The permanent secretary in the Ministry of Information, Publicity and Broadcasting Services, Ndavaningi Mangwana, said it is natural that there are excesses by security forces when enforcing lockdown measures across the country.
This follows numerous reports of people, including journalists, who have been brutality assaulted by soldiers and police under the guise of enforcing lockdown regulations.
Speaking during an interview after touring radio stations in Gweru – ZBC’s 95.4 FM and AB Communications’ 98.4FM – Mangwana argued that even United States of America forces have been accused of using excessive force during the Iraq and Afghan wars. He said:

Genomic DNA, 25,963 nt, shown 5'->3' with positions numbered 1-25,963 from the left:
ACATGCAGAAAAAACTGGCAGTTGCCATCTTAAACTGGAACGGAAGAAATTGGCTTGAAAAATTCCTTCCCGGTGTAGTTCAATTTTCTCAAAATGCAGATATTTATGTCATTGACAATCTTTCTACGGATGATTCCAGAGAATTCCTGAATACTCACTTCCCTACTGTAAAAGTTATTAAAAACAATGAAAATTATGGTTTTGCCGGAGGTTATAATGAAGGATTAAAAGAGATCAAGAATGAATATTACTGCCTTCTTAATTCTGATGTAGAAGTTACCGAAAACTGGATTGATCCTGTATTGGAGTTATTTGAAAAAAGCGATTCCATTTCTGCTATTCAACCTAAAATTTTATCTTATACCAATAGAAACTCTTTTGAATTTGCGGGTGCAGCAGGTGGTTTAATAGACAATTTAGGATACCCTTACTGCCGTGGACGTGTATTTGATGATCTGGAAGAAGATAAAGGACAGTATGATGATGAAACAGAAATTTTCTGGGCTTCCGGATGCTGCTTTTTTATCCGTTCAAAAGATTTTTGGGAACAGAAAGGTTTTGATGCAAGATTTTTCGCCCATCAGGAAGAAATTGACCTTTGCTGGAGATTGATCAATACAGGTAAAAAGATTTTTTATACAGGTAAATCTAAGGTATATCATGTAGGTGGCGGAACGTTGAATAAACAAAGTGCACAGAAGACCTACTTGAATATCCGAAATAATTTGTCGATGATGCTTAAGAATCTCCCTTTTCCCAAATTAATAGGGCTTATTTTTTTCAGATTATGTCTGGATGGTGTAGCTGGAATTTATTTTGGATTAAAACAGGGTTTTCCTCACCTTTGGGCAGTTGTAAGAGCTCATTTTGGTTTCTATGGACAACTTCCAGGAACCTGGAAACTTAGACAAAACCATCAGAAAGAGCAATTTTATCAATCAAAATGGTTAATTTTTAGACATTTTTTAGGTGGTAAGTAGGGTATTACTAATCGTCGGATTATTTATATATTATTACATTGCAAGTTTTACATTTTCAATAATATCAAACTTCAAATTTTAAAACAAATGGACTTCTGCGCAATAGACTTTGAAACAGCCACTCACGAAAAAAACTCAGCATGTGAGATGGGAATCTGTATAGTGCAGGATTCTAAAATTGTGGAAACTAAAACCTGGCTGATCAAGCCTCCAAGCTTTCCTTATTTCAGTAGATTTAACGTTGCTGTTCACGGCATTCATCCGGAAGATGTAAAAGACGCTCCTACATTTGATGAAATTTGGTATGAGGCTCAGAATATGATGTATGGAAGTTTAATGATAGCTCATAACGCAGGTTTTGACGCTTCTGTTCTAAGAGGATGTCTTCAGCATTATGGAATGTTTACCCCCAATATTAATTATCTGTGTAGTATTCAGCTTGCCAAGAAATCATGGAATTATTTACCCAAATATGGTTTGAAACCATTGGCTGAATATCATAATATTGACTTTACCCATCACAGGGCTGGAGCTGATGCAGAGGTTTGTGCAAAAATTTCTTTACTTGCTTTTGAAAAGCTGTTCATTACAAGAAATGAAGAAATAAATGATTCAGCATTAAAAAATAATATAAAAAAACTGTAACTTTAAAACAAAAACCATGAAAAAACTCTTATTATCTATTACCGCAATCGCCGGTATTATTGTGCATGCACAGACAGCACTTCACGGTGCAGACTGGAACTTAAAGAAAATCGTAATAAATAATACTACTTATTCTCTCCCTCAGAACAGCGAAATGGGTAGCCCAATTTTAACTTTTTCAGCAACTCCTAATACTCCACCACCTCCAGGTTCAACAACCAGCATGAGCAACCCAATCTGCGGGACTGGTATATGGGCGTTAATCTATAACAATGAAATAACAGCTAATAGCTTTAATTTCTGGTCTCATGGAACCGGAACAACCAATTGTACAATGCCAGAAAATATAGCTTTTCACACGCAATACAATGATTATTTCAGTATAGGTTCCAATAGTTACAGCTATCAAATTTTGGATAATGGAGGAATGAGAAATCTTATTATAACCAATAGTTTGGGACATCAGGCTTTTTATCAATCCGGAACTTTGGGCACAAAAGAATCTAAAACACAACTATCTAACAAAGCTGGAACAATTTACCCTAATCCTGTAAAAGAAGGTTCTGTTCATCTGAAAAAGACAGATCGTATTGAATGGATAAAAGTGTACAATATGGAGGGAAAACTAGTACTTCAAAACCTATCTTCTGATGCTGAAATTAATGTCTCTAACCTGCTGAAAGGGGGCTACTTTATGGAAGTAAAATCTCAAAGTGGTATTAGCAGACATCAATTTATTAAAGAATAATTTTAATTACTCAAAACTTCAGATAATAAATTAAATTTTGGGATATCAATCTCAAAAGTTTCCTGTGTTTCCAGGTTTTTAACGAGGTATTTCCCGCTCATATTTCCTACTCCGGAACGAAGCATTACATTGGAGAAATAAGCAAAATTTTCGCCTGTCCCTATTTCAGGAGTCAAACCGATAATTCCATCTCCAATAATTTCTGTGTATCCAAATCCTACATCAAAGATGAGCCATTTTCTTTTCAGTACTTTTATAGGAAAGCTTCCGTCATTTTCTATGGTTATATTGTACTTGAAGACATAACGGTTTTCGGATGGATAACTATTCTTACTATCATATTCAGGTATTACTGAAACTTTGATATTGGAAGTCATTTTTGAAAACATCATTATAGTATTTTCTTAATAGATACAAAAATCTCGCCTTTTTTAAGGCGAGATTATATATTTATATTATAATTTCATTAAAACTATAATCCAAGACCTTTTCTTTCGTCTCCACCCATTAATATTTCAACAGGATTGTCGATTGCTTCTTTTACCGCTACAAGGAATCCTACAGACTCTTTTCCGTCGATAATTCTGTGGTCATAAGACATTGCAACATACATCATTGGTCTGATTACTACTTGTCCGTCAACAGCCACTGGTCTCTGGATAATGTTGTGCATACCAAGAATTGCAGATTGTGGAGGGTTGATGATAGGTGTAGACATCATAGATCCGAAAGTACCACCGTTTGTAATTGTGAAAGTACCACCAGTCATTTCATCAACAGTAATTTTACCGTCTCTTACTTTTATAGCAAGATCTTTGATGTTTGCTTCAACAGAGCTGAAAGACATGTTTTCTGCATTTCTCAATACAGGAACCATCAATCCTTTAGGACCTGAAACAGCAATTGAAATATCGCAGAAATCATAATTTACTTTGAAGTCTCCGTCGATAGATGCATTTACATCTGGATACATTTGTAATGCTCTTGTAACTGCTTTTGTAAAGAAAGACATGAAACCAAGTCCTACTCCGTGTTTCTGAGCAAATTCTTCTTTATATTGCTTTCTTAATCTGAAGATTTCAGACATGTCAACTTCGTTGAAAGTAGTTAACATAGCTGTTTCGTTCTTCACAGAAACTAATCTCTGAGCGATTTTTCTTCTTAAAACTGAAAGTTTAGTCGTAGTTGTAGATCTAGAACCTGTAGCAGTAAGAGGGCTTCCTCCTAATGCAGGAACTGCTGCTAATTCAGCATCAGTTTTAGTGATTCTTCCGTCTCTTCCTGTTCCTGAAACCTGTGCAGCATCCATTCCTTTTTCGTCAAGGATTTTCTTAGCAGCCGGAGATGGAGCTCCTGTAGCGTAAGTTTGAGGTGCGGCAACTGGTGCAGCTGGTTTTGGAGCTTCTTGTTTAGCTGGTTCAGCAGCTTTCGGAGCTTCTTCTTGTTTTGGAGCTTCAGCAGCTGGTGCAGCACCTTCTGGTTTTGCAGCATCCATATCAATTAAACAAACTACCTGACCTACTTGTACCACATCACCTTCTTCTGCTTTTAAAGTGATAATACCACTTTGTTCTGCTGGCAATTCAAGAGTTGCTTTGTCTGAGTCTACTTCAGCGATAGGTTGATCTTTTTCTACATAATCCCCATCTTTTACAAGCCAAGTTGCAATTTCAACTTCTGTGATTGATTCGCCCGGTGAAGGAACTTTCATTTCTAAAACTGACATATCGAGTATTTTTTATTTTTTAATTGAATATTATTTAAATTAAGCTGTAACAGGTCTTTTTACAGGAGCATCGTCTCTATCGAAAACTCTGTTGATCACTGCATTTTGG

We have laws that are supposed to be implemented. President Mnangagwa recently said there is a complainants mechanism to be publicised for people to report abuse by law enforcers.
He also said lockdown measures should be implemented in a humane way so that’s the way we want it to be. But in all situations, there are always excesses. That’s natural.
American soldiers in Baghdad, Iraq, Afghanistan, were reported to have used excessive force and this happens in any situation where people are involved.
A Beitbridge man had his calf nearly ripped off by a police dog while the officers were chasing after illegal money changers in the town last week.
In another incident, a Mabvuku man, David Mutendera, was left with facial injuries after he was reportedly assaulted by soldiers on 5 August after arriving home around 7 pm in violation of the dusk-to-dawn COVID-19 curfew.